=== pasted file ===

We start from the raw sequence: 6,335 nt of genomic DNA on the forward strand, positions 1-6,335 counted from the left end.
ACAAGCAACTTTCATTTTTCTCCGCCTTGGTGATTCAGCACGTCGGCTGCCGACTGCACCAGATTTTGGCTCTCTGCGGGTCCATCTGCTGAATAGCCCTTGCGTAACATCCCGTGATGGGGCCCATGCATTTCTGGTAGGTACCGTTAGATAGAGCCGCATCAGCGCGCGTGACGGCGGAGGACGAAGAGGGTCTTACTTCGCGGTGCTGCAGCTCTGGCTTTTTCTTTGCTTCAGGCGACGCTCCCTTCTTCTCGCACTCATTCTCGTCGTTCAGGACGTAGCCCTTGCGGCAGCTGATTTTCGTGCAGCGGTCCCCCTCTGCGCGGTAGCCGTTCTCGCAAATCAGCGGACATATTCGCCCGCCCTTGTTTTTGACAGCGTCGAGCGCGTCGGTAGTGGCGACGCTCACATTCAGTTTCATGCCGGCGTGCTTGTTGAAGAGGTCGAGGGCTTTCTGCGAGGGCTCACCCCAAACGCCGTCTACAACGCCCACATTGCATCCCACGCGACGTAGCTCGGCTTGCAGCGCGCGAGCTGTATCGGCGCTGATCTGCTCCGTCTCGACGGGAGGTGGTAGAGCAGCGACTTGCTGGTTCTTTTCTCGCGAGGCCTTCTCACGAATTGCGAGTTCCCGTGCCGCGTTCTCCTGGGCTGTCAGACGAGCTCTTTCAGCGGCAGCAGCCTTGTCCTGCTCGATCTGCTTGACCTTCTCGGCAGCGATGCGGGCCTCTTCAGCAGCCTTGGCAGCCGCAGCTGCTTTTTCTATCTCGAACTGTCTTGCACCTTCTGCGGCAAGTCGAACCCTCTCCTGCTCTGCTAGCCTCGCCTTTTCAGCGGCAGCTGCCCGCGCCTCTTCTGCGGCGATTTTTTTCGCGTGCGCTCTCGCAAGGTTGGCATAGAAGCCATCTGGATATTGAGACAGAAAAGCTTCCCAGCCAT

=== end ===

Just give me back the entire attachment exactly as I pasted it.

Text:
We start from the raw sequence: 6,335 nt of genomic DNA on the forward strand, positions 1-6,335 counted from the left end.
ACAAGCAACTTTCATTTTTCTCCGCCTTGGTGATTCAGCACGTCGGCTGCCGACTGCACCAGATTTTGGCTCTCTGCGGGTCCATCTGCTGAATAGCCCTTGCGTAACATCCCGTGATGGGGCCCATGCATTTCTGGTAGGTACCGTTAGATAGAGCCGCATCAGCGCGCGTGACGGCGGAGGACGAAGAGGGTCTTACTTCGCGGTGCTGCAGCTCTGGCTTTTTCTTTGCTTCAGGCGACGCTCCCTTCTTCTCGCACTCATTCTCGTCGTTCAGGACGTAGCCCTTGCGGCAGCTGATTTTCGTGCAGCGGTCCCCCTCTGCGCGGTAGCCGTTCTCGCAAATCAGCGGACATATTCGCCCGCCCTTGTTTTTGACAGCGTCGAGCGCGTCGGTAGTGGCGACGCTCACATTCAGTTTCATGCCGGCGTGCTTGTTGAAGAGGTCGAGGGCTTTCTGCGAGGGCTCACCCCAAACGCCGTCTACAACGCCCACATTGCATCCCACGCGACGTAGCTCGGCTTGCAGCGCGCGAGCTGTATCGGCGCTGATCTGCTCCGTCTCGACGGGAGGTGGTAGAGCAGCGACTTGCTGGTTCTTTTCTCGCGAGGCCTTCTCACGAATTGCGAGTTCCCGTGCCGCGTTCTCCTGGGCTGTCAGACGAGCTCTTTCAGCGGCAGCAGCCTTGTCCTGCTCGATCTGCTTGACCTTCTCGGCAGCGATGCGGGCCTCTTCAGCAGCCTTGGCAGCCGCAGCTGCTTTTTCTATCTCGAACTGTCTTGCACCTTCTGCGGCAAGTCGAACCCTCTCCTGCTCTGCTAGCCTCGCCTTTTCAGCGGCAGCTGCCCGCGCCTCTTCTGCGGCGATTTTTTTCGCGTGCGCTCTCGCAAGGTTGGCATAGAAGCCATCTGGATATTGAGACAGAAAAGCTTCCCAGCCAT